Critical Intel

Critical Intel
Full Steam Ahead: How Digital Will Kill the Disc

Robert Rath | 18 Jul 2013 16:00
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This week was the first time I paid serious attention to a Steam Sale. I'm an analog guy. Let me choose my poison and I'll buy discs not downloads, paper books instead of PDFs. For an absurdly long time, I still bought CDs and DVDs rather than switching to iTunes and Netflix. I clung to the hard copy because I could sell and lend it. Having a game disc made me feel like I'd bought something tangible, not just the digital rights to consume a piece of media. I liked game stores - yes, even GameStop - because I could browse the shelves at my leisure and talk to the employees about what they've liked recently. Steam sales passed me by without notice.

That's changed. I've transformed from a store-and-disc man to a frothing, banner-wielding digital revolutionary ready to tear down the system. And my sudden radicalization was for a completely unexpected reason: floorspace.

I've always felt digital game downloads were the future, but to me that horizon was several miles distant. We'd need better internet infrastructure and release management, I reasoned - imagine the server snarls from everyone downloading the new Call of Duty at the same time. Consumers would also need some sort of price incentive to walk away from the return on investment they get from game trades and resale. Console manufacturers would need to put their shoulders behind phasing out discs; all the while placating the demographic that enjoys Collector's Editions. That's all still true, but recent events in my own life have made me understand what's really going to drive the change is urbanization and our shrinking dwellings, not to mention web-connected toddlers.

When my wife accepted a job in Hong Kong, we suddenly found ourselves facing the reality of living in a world city. Sure, a young couple can't exactly afford a mansion in Austin, Texas, but moving into one of the most expensive real estate markets in the world - without blowing our housing stipend - meant sizing down to about half the square footage we're used to. I tried to think of it like cropping a photo, figuring out what most important and shearing off the rest. We winnowed down everything we planned to ship to about 120 cubic feet. Purged every book that wasn't work-related or written by a friend and bought Kindles instead. Then, of course, there were the games.

My games and DVDs amounted to about three medium-sized boxes. They'd have cost somewhere around $90 to ship, and on arrival, shelving them would've taken up valuable floor space. Realizing that the majority of the bulk was from material that weren't the games themselves, I ditched the cases and rehoused the whole collection in a CD folder. I hated to do it. The act went against my usual aesthetic sense. There's a satisfaction that comes from seeing your collection all lined up on a shelf. A certain romance to selecting a title from your game library, looking at the box art and hearing the little pop as you open the case. But what's more important, I reasoned, looking at a game, or playing it? The answer is playing it. A box is just a box - it's what's inside that counts. And in a rental market that charges $7 per square foot you have to weigh the costs of all those pretty boxes, since bookshelf with a 6" x 24" base will run you $84 a year in rent.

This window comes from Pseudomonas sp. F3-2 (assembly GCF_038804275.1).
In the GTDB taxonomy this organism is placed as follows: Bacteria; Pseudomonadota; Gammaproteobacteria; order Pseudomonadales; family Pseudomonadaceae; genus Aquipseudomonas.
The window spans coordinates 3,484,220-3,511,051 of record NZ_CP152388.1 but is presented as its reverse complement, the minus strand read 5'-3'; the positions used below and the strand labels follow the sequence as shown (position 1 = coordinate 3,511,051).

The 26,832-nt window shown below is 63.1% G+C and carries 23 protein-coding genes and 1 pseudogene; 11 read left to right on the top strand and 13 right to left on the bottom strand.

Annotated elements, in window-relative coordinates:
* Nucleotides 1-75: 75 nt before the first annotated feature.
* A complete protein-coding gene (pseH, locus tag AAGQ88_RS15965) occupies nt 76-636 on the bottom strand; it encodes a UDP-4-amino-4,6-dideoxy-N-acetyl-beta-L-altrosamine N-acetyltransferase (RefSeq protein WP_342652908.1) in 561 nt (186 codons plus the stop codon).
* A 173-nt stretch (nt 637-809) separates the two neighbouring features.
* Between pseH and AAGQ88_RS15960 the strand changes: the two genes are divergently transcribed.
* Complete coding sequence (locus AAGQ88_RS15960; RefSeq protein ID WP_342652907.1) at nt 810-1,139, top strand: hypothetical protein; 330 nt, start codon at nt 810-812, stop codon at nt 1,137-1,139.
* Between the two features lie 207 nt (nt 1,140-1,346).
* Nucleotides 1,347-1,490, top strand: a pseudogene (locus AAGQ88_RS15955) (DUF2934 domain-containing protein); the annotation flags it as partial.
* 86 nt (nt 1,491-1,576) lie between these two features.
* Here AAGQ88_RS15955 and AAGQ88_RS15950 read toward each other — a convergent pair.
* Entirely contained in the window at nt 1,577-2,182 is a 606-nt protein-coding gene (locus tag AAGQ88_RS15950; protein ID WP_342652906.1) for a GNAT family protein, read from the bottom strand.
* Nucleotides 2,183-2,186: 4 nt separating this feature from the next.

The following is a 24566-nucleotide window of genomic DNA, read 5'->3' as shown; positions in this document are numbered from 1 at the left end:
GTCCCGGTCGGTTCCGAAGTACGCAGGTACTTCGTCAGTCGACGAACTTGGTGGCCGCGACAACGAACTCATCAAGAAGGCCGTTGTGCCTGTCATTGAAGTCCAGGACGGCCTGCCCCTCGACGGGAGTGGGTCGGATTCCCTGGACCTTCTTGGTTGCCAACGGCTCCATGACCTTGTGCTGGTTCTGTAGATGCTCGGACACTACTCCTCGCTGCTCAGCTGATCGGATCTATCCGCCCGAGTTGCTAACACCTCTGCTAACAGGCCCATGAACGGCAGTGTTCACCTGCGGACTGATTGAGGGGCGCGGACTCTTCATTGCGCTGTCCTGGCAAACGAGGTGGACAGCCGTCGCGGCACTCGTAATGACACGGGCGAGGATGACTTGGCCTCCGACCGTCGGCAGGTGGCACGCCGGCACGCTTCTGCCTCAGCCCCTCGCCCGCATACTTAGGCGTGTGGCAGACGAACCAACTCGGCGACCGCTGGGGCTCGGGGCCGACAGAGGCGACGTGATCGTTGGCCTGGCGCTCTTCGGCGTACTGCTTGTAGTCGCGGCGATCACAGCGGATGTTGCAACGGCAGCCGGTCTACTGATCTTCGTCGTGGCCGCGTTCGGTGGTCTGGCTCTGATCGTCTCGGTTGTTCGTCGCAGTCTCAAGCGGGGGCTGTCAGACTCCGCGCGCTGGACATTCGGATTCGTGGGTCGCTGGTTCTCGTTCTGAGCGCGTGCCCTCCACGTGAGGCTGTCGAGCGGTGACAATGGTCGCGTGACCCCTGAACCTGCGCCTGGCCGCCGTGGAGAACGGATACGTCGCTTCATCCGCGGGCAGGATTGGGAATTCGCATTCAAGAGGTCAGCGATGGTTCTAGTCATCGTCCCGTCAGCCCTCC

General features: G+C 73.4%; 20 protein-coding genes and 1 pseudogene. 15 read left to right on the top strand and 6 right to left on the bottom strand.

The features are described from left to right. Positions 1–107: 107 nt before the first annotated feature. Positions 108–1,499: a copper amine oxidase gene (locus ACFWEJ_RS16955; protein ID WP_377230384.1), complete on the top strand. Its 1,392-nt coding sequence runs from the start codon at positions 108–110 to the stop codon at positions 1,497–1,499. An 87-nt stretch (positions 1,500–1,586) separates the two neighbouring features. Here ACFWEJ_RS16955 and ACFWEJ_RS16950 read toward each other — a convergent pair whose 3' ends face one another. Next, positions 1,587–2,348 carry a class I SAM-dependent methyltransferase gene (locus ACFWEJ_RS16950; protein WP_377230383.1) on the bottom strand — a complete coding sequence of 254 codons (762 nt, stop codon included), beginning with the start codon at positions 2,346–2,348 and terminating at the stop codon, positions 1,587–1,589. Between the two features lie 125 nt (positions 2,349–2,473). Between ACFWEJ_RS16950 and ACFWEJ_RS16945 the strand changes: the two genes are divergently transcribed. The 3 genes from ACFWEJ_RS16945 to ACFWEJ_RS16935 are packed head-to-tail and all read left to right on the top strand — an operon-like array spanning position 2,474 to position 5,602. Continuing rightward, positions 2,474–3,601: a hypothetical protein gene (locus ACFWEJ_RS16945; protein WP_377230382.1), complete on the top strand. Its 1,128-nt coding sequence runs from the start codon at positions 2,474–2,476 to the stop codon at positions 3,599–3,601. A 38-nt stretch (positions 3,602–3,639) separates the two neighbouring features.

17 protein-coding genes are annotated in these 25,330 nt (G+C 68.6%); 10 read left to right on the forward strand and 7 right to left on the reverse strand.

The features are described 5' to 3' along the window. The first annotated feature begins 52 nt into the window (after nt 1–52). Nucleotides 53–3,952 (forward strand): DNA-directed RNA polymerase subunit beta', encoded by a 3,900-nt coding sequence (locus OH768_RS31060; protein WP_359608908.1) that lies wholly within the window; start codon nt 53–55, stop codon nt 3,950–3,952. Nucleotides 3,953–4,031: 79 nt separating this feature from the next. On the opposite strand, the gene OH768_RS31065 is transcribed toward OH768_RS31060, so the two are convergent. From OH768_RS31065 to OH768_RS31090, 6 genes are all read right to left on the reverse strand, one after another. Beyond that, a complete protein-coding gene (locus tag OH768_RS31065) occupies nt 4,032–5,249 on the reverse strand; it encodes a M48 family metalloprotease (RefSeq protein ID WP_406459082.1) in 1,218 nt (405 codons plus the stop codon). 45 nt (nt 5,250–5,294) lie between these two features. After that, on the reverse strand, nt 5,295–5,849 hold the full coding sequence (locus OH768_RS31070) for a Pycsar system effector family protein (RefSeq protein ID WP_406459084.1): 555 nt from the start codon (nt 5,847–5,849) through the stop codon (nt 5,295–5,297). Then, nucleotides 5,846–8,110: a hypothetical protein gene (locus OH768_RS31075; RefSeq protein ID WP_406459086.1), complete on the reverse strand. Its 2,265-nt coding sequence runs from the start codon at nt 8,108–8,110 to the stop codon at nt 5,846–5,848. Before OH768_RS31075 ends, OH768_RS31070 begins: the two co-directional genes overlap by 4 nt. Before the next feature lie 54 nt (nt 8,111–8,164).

I couldn't help but think that if I'd downloaded all these games, storage space and shipping would cost me $0.

I'll be the first to admit that my case is a little extreme, but it's also more common than you might think. People living in small spaces, from New York apartments to dorm rooms to bunks on aircraft carriers, already embrace the CD case method as a way to keep down their clutter. Eventually, when the infrastructure allows it, these people will likely switch to digital as a storage solution. And they won't be the only ones. Demographically we're likely to start living in smaller and smaller spaces, necessitating compact media storage that travels with us.

In 1927, when my grandmother was a little girl, the world population was two billion. Today, it's seven billion. I'm only twenty-nine, and the population has already jumped two billion in my lifetime. Most projections suggest that there will be eight billion of us by 2030 and nine, or even ten billion by 2050. Now we're talking long-term population trends here, not something that'll necessarily come into play with next generation consoles, but the fact is housing will increasingly become a premium and dwelling spaces in cities will likely shrink. We're already seeing this in some real estate markets that are desirable because of job opportunities or quality of life. My own recently departed home of Austin, Texas grew by 51.1% between 2000 and 2010. That created a crazy rental market - higher prices, smaller units, 98% occupancy. That's the story in many cities, and we're not even discussing a truly insane market like Manhattan, where people will charge $300 for a breakfast nook with a bed in it.

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